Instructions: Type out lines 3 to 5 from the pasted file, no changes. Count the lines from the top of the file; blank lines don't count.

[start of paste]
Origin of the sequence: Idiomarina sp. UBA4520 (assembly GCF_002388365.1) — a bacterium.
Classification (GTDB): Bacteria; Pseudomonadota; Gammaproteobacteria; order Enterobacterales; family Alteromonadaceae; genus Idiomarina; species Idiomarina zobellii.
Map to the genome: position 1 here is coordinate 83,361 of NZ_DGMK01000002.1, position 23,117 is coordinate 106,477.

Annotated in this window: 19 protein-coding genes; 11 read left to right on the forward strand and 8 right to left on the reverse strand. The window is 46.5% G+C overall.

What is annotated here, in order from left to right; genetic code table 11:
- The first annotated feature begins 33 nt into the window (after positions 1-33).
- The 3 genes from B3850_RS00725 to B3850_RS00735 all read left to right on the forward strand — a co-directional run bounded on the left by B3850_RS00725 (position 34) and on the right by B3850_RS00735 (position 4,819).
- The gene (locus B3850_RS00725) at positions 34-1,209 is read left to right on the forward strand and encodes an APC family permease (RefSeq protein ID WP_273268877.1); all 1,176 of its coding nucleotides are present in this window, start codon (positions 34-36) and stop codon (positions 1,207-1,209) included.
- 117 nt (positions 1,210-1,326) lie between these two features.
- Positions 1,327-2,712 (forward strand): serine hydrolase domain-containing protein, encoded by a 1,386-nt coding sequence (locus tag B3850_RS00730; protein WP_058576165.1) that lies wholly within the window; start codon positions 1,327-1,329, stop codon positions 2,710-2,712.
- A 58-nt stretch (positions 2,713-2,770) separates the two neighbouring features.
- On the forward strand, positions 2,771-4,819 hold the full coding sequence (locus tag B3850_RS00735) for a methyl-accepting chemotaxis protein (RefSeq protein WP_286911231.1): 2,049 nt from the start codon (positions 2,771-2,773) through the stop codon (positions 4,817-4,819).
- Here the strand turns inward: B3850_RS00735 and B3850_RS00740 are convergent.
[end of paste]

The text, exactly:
Map to the genome: position 1 here is coordinate 83,361 of NZ_DGMK01000002.1, position 23,117 is coordinate 106,477.

Annotated in this window: 19 protein-coding genes; 11 read left to right on the forward strand and 8 right to left on the reverse strand. The window is 46.5% G+C overall.

What is annotated here, in order from left to right; genetic code table 11: